The middle of a labyrinth can hold many things: a bench to sit upon for meditation, an altar for offerings, a tree or a flower garden. At the center of this labyrinth is a heart. The heart at the center of the labyrinth is the love that connects us all, wherever we are on the path.

This link has a wealth of history and labyrinth lore, and this one has a rather wonderful animated graphic which shows the steps for drawing a simple classical labyrinth.

About labyrinth creation, more to come . . .

Labyrinth_Red Green Paint

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Matthew 25 Award_Names Detail

During the summer months of this year, I spent many hours perambulating between my studio and my computer screen, creating a modern manuscript in a medieval style. The job inquiry came in late May, and the final artwork was delivered the first week of October. During those four months, I used just about every trick in my creative skill set: editor, calligrapher, painter, graphic artist, printer, and packer.

The project began, after the initial telephone consultations, with some pencil sketches. The client, Catholic Charities of Santa Clara County, wanted to visually convey the nature of the services they provide to the community. I offered some ideas, beginning with an image of opened doors to contain the well-loved biblical scripture known as Matthew 25. We tried out various versions of the text, ranging from the entire passage to just selected phrases. The images of opening doors were garnered from internet sources to aid in the drawings.

Matthew 25 Award_First Sketches

A more traditional design was wanted, so I combined aspects of two designs into a new drawing. Then the calligraphy trials began. The client had expressed a desire to emulate the medieval style of my Fra Giovanni print, so a copy remained on my work table as I progressed. Small pencil drawings were made to be included later in the delicate vine style of medieval border.

Matthew 25 Award_First Ink Trials

Since the quotation was to be the centerpiece of the design, that was explored first, to figure out proportions and sizing. Happily, the lettering style requested was the bâtarde style which I was scheduled to teach in October, making my summer practice congruent with my fall teaching gig. The final lettering was done on smooth layout paper with walnut (peat) ink to emulate the brown lettering of old manuscripts. I made extra letters in the right margin to substitute for less-than-lovely letters during digital compositing. I found it necessary to write this ordinarily wide hand narrowly to fit the text, and make the interlinear spacing more generous for a contemporary feel, allowing some air for the letters to “breathe.”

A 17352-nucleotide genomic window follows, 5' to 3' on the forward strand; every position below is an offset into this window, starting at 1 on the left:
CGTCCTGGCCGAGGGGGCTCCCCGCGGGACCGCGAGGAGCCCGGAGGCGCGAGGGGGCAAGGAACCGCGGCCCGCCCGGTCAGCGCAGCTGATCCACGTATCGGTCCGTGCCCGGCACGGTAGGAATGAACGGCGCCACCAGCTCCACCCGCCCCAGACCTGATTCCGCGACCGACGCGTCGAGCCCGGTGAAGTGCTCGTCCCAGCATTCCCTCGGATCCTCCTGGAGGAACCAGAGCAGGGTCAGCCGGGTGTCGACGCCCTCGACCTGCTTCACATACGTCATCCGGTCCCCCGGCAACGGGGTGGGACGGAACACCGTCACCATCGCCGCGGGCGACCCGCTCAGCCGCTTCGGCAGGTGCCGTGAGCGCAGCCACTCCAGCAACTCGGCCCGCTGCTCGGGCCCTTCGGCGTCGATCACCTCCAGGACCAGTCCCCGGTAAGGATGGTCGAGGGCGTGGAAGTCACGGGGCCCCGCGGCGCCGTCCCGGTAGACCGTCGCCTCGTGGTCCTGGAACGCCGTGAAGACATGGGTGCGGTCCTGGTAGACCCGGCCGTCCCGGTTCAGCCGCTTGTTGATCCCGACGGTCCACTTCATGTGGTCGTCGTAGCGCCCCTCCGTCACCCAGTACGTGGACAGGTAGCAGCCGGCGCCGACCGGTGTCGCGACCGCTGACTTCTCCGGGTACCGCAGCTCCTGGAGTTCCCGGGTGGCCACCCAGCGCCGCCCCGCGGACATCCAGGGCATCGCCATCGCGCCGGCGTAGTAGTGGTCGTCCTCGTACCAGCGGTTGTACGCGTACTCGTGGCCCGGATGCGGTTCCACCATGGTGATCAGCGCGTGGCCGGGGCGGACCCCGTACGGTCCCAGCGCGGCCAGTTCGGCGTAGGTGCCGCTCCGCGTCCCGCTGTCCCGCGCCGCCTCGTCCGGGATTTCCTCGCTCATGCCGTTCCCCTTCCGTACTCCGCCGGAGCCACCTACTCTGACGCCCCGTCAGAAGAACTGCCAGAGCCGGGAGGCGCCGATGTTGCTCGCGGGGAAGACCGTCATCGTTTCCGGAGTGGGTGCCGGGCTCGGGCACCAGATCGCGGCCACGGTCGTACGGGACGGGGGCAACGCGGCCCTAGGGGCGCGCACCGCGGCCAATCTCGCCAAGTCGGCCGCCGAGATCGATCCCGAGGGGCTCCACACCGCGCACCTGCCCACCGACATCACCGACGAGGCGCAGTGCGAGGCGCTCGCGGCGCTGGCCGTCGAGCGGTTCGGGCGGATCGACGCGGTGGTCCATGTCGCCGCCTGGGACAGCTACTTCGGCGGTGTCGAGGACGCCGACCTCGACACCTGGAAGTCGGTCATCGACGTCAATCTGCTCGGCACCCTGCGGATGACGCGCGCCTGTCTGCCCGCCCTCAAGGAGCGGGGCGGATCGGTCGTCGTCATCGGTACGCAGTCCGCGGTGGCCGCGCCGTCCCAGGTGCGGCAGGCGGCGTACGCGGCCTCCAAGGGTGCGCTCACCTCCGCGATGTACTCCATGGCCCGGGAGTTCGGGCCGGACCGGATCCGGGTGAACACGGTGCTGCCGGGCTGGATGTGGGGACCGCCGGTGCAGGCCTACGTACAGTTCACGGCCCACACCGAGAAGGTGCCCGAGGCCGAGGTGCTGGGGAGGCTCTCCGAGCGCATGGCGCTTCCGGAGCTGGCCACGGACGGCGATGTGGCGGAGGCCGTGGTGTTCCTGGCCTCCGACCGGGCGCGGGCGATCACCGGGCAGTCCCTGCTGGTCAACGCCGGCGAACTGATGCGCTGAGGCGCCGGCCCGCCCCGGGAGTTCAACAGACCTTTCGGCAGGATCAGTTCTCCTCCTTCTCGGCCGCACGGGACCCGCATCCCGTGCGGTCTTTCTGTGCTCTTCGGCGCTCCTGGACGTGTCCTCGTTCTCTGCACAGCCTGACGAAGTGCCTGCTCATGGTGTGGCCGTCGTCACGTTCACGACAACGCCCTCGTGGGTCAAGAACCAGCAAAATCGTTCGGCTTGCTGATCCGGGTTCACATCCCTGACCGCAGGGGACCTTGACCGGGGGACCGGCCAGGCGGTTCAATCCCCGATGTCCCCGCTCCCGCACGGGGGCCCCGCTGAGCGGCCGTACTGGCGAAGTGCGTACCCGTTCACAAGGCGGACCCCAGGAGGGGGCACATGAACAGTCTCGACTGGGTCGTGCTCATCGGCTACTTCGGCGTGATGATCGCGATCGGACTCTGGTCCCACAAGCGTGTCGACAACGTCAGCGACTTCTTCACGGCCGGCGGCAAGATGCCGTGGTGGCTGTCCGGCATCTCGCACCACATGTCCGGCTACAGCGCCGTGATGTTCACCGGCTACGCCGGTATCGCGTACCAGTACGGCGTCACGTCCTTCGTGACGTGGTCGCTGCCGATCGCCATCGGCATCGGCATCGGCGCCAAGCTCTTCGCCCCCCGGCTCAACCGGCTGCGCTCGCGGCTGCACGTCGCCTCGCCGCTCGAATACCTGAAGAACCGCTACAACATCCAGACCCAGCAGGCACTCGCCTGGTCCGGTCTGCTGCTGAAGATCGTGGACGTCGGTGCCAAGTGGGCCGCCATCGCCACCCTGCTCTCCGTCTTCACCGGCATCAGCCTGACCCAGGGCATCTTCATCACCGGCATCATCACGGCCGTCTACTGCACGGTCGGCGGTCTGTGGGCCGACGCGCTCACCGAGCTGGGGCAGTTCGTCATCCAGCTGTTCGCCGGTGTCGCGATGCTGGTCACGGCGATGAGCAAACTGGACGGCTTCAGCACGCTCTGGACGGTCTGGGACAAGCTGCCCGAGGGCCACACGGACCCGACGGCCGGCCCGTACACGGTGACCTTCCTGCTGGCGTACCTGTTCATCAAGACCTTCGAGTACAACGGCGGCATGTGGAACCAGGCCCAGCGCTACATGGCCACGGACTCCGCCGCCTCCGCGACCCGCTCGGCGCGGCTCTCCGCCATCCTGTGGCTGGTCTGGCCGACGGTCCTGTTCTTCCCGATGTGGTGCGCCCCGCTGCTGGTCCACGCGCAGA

Matthew 25 Award_calligraphy trial

For this I used my “Kells” guidelines: twenty years ago, I studied my big Dover thrift edition of the Book of Kells, and discovered that the line spacing was not every other line, or every third line, but about every two and a half lines. The guidelines I drew from this study, and reproduced in different sizes, have served me well over the years, not only for uncials and other majuscules, but also styles with short ascenders and descenders like bâtarde.

Matthew 25 Award_Kells Guidelines

I lettered the highlighted parts of the text in small caps and in color with gouache on hotpress watercolor paper.

Matthew 25 Award_Color Lettering Trials

Color trials of the borders were also made on an Arches 90# hot press watercolor paper. I like to use mixing brushes with handles in the same color family as the paint to help me keep the media sorted. An old ashtray makes a great water dish with a place for the brush to rest.

Matthew 25 Award_Workspace

The banner was painted on a white Fabriano Artistico with shades of yellow gouache. The lettering, done with a pointed pen and ultramarine gouache, was made separately in a versal style, and then combined with the yellow background banner using Photoshop magic.

Matthew 25 Award_Banner

Work on the final border design began with pencil outlines of the center rectangle and of the vine border, loosely drawn around the small pictures. Then I used thinned down acrylic ink in a pointed pen for the drawings, and the same ink in a ruling pen against a straightedge for the inner border. The acrylic ink made the outlines waterproof for filling in with color paint.